I miss sailboats and Jardin des Tuileries, and Max's away smile. It started in Paris, and maybe that is because we had finally shaken our jet lag... Max started smiling. He works so hard during the school year, trying to exceed his own rigorous expectations of himself, that I think the vacation part of our vacation really did him a lot of good. I love that I have dozens of smiling Max pictures, more in those three weeks abroad than in a whole year of at-home-time photographs. It's an away smile, at ease and confident. He loves Paris, and Rabbit Hill, and he mastered all the metro systems and switching languages. He had a good handle on Euros, gladly calculating exchange rates for me. He was no chicken abroad. He excelled and exceeded all of my hopes for him.

Speaking of Rabbit Hill, I really miss the Netherlands and Landal GreenParks. I miss bunnies frolicking with bunny abandon. I miss the total rest and ease of feeling at home, while traveling aboard, that one can enjoy at Rabbit Hill.

I miss our cute little home and the fun modes of transport at our disposal. I miss the respect and space given to cyclists and pedestrians. Sure, I would love to see new places and have other adventures, but ooh... ooh, I could totally spend another week or two here again. Maybe like an annual thing, or every other year.

I would have no trouble at all convincing the children.

I miss the places we went, the things we did, the fun we had... I miss Europe. All of it.

Okay. Maybe not all of it.
But enough of it, that I would even face three weeks of doing this by hand, if we could go back. That's the trouble with traveling... it makes you miss a lot of stuff and then you gotta figure out how to go back. I did have my doubts, but that's okay. I like to keep it true.

*The World Wide Interwebs are amazing. After twenty three years with the theme song and basic narrative haunting the recesses of my cerebellum, there she is: Veronica Castro and the whole telenovela outline. Bill... hey brother, can you still sing the song? Want me to make you a Pinesol-lemon-lime margarita, hold the ice, so you can have total recall? Good times.

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Wednesday, September 02, 2009

What We Did This Summer

Presently we are immersed in back to school adjustments, and Blue House blues... it's not that the Blue House is undone, it's only that the cosmic farces are determined to see us prove our determination and resolve, which has left me feeling undone. So, recalling the age old tradition of sharing highlights of Summer, I am posting about our day in Avignon, France. Honestly, this trip of a lifetime, our family vacation in Europe, will serve me with good memories for a lifetime. What a blessing.

We drove from Brienz, Switzerland all the way to Avignon, in one day! And that was after spending the entire morning absorbing every last charming detail of Ballenberg, the Swiss Open Air Museum. That was a long drive. We arrived quite late and of course it was still light out and I was anxious to share the first place on this adventure that I actually knew. Remember, my Mom and I were the scouts, sent in advance to figure out all of this abroad business? Well, this was finally my opportunity to show Geoff and our children that I really did learn something!

We checked in to our little hotel, with fragrant lavender growing by the door, then we headed directly to the old part of the town, to the Pope's Palace or Palais des Papes and the bridge.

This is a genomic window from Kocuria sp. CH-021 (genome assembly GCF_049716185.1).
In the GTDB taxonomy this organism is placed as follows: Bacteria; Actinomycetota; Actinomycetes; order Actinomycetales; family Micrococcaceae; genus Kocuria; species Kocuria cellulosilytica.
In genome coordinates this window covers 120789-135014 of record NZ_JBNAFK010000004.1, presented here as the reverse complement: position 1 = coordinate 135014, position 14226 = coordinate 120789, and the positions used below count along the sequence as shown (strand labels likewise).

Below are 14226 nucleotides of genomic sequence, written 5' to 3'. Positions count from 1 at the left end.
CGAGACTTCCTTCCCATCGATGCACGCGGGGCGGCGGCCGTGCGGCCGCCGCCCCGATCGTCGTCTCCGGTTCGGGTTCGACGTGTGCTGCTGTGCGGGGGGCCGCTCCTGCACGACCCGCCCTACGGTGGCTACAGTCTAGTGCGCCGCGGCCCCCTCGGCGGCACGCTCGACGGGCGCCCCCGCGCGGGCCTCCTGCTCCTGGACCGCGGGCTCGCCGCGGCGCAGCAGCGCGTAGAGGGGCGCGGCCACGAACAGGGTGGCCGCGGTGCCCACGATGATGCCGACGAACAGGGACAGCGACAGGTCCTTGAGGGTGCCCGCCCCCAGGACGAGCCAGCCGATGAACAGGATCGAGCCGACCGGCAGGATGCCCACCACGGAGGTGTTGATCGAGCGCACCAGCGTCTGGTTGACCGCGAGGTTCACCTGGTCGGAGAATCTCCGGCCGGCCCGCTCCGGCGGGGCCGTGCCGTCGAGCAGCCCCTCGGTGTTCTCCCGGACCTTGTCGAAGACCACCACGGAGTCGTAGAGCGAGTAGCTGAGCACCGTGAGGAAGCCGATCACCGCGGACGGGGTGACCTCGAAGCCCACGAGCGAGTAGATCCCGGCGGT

I'll never know if it was good timing or a missed opportunity... we arrived in Avignon before the official start of their annual Theater Festival. The town was abuzz, even late at night or maybe especially late at night, since it was cooler at night. Everywhere were people trying to get the word out about their theater, their performers, their contribution to art. And I do mean everywhere. No surface was too private or too sacred to be exempt from theater posters and announcements. We saw what I will think of as warm-up acts... some dancers, a juggler, people in costumes or simply colorfully dressed. It was fun. It was exciting to see the preparations and feel the anticipation. It was fun to walk all over the town late at night, to hear the cicadas and recall the cold and windy days and nights when my Mom and I were there.

We ate at the same "touristy" cafe where Delia introduced me to the most delicious salad ever. Locals may insist they know what is best, but sometimes we must be who and what we are and so we were tourists. Travelers from America, looking for something new and French and good and we found it in the brasserie... L'Hôtel de Ville. It was magnifique! Those olives and that bread, the warm night and long-slow service and all the sights strolling by. It was touristifical.

The boys left the table a few times to push their way through the crowd and see what the jugglers or the dancers were up to. And I pinched myself, finding it hard to believe that I had been here before, that we were this fortunate!... all of us here together, just as we had hoped and planned for!

The next day we came back and we walked. We walked and walked. I took the children across the town and to the very same boulangerie where I had my first ever taste of pain chocolate... or chocolate croissant, as we preferred to call the flakey, fresh, delicious bread baked with a modest yet decadent bit of chocolate in it's buttery center. It was worth the distance we covered, it was worth passing up the other bakeries and waiting for the place I knew would be as wonderful as it was last March.


Ahhh... breakfast and lunch!

And a promise kept... Maria rode once the night before and this was her happy reunion with the carousel, so she could ride in the sea shell.

And for the rest of the morning we walked all around the ancient and walled town and we tried to imagine what it would be like when every corner, every theater and every bench and plaza would be filled with performers and patrons. Probably it would be amazing and certainly crowded. It would be something to witness... maybe next time?

Was it funny? Did their humor please the crowd?

Will we see the movie?

I like to think they sounded merry.

I like to think we would have got good seats for this show.

We had a good Summer.

Very good.